What is Juliet's attitude towards love?

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Prior to her parents' big party, Lady Capulet asks Juliet what she thinks about the idea of getting married. Juliet responds, "It is an honor that I dream not of" (1.3.71). Juliet is only thirteen, after all, and she has not given the idea of marriage, or love, much thought yet. Lady Capulet points out that many girls becomes wives and mothers even before they are as old as Juliet, and there is a very eligible man coming to the party who is interested in wooing Juliet. Even the Nurse talks about how good looking the man is. Thus, Lady Capulet asks if Juliet can like the Count Paris and possibly return his feelings of love. Juliet says,

I'll look to like, if looking liking move.
But no more deep will I endart mine eye
Than your consent gives strength to make it fly. (1.4.103-105)

Juliet's answer is practical in the extreme. She seems to understand that this is a good match, and she tells her mother that she'll try to like him but that she won't let herself to feel more for him that her parents would allow. She doesn't seem to anticipate feeling a kind of love over which she has no control; Juliet imagines that she will be able to control her feelings. Her attitude toward love, then, is very measured. She is not at all romantic at this point.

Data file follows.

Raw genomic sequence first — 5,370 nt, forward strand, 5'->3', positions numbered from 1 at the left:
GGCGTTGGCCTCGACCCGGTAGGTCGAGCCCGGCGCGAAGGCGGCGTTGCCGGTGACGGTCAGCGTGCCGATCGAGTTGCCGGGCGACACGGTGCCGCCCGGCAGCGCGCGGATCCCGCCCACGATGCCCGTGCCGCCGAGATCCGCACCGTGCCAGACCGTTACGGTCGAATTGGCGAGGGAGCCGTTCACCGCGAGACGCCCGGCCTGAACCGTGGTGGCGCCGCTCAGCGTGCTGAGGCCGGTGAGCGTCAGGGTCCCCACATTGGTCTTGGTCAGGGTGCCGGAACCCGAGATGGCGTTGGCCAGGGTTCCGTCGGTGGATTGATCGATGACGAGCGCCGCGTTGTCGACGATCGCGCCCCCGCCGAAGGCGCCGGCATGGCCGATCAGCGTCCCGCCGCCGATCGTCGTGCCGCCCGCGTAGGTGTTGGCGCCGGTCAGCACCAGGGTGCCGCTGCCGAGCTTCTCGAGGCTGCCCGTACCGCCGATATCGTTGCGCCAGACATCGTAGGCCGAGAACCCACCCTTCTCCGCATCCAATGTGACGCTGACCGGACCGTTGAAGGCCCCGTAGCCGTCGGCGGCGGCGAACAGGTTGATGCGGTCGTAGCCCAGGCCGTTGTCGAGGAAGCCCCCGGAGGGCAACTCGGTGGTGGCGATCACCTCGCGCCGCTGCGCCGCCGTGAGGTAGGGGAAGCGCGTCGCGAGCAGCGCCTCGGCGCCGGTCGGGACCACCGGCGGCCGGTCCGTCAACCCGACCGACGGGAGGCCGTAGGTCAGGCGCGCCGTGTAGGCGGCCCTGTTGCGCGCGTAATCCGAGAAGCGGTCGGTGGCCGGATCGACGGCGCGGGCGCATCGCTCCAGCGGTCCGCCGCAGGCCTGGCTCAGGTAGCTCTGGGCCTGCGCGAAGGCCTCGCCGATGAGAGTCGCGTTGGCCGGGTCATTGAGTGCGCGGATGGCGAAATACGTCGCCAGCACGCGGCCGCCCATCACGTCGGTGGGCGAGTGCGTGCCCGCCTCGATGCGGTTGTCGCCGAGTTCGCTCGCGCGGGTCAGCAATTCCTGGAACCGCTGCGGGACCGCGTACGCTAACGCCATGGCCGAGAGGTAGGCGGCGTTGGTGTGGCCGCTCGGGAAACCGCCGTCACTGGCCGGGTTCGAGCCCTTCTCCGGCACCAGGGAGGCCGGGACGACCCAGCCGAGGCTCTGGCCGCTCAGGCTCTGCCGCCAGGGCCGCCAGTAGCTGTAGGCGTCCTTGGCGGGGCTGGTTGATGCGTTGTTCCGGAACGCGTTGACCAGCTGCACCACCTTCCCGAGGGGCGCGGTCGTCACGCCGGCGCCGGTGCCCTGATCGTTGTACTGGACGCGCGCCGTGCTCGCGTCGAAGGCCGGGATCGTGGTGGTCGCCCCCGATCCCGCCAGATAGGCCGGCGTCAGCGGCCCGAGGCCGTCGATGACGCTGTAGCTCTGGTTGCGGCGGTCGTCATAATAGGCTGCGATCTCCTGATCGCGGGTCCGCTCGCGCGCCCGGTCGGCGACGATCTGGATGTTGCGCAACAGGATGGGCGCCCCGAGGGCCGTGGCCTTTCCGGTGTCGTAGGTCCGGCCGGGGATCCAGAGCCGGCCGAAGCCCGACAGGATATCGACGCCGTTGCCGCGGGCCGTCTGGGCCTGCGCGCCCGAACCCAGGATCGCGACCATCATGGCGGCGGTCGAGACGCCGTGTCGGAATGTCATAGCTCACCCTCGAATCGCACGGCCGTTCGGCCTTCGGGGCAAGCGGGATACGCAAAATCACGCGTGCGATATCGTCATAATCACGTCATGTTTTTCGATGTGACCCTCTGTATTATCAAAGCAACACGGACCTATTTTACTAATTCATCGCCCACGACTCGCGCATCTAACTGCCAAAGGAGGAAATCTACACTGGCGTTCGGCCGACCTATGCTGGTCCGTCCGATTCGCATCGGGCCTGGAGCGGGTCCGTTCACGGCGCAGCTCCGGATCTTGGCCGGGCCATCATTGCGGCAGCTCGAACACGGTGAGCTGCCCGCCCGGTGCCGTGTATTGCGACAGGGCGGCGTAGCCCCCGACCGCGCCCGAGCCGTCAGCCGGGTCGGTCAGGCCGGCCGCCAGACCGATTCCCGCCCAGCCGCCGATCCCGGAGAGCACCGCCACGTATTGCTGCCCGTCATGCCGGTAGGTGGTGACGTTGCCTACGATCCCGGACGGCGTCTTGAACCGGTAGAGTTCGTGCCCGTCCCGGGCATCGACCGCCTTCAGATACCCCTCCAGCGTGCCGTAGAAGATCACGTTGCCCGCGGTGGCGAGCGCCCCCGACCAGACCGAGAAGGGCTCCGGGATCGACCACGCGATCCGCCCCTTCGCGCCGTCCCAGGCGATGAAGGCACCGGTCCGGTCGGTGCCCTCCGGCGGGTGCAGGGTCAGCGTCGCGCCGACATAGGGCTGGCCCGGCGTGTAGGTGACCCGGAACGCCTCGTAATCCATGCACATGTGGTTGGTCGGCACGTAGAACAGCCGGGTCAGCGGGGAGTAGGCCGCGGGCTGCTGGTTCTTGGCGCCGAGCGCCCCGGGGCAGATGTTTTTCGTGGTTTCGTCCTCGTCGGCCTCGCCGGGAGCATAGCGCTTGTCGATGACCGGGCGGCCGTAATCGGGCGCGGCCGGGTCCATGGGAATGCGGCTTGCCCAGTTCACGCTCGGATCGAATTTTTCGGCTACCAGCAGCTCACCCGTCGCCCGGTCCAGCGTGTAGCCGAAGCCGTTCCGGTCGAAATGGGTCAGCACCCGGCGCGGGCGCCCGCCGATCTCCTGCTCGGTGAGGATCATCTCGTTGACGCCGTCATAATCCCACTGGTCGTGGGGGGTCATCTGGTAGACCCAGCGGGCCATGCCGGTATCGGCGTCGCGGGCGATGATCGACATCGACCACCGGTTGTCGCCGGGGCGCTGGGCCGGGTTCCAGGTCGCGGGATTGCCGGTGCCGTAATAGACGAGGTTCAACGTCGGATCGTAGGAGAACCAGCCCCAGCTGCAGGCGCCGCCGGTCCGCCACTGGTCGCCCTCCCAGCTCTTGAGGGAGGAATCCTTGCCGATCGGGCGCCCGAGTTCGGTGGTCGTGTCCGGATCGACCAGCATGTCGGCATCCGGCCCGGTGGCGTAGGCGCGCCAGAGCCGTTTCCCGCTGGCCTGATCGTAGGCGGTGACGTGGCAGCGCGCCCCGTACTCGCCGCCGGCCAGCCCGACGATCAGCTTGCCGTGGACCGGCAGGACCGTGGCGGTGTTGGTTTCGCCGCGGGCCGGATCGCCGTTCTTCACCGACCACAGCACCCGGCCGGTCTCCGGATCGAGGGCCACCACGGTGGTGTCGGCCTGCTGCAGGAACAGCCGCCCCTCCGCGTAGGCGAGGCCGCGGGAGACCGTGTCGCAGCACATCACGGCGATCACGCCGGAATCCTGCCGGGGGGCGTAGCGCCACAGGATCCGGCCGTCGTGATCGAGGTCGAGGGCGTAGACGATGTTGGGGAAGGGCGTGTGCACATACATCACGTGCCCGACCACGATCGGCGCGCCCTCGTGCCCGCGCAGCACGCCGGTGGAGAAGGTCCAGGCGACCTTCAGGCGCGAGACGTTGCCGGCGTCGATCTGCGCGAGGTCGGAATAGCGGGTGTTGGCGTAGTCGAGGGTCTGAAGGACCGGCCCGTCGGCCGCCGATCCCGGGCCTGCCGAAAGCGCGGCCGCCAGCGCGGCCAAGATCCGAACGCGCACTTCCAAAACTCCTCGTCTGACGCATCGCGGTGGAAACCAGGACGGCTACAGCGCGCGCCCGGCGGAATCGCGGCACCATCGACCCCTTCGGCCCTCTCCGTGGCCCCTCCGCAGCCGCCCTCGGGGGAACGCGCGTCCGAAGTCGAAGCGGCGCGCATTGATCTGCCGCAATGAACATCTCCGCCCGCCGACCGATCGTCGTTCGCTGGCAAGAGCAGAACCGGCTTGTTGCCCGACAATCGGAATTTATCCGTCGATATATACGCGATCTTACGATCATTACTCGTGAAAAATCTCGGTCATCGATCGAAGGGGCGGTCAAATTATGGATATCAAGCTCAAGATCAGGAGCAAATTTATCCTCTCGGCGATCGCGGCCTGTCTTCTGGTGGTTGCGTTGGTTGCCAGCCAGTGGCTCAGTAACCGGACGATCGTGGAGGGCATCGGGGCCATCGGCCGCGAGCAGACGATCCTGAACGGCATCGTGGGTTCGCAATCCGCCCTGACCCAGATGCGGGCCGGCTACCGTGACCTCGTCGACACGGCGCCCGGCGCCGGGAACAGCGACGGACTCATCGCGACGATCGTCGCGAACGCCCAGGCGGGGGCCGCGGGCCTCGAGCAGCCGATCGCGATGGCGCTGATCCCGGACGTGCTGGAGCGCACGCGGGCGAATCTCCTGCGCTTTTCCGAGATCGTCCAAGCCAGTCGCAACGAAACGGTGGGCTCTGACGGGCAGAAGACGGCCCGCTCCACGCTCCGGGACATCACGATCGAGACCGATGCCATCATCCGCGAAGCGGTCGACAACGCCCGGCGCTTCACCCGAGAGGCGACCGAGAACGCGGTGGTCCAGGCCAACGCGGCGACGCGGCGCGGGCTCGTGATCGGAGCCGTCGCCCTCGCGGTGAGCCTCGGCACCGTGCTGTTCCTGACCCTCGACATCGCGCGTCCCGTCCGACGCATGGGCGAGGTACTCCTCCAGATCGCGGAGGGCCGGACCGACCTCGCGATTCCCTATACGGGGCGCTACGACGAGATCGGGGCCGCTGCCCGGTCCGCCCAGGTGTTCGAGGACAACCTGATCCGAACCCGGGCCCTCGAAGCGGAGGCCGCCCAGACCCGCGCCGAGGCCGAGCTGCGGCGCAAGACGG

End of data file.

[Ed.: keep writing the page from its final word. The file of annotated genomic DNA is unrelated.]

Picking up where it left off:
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Juliet's attitude towards love is very much determined by her age and lack of experience.  It could be said that love, for her, is initiated by physical attraction and led by her emotions.  She falls in love with Romeo, most likely, because she is physically attracted to him at first.  One of her first comments (before she even knows his name) to Romeo is "You kiss by the book" (ie: "You are a great kisser").  This seems to be a shallow connection, but at only thirteen years old, what else could Juliet possibly know about love and relationships, aside from her physical and therefore immediate emotional feelings?

Unlike Romeo, however, the audience gets a glimpse into Juliet's mind in the balcony scene, where we see that she is not entirely unthoughtful about love and her current situation.  She considers the fact that Romeo is from the family of her sworn enemy.  She considers back and forth how quickly this romance could go (and laments, even with Romeo, that it is moving too quickly).  Though she is only thirteen, she does have a concept of some of the consequences of her feelings.  But, like any other teenager, her rational side is overcome by her physical desire, and in the end she is persuaded to go forth with a very immature and risky relationship in a very hasty manner.

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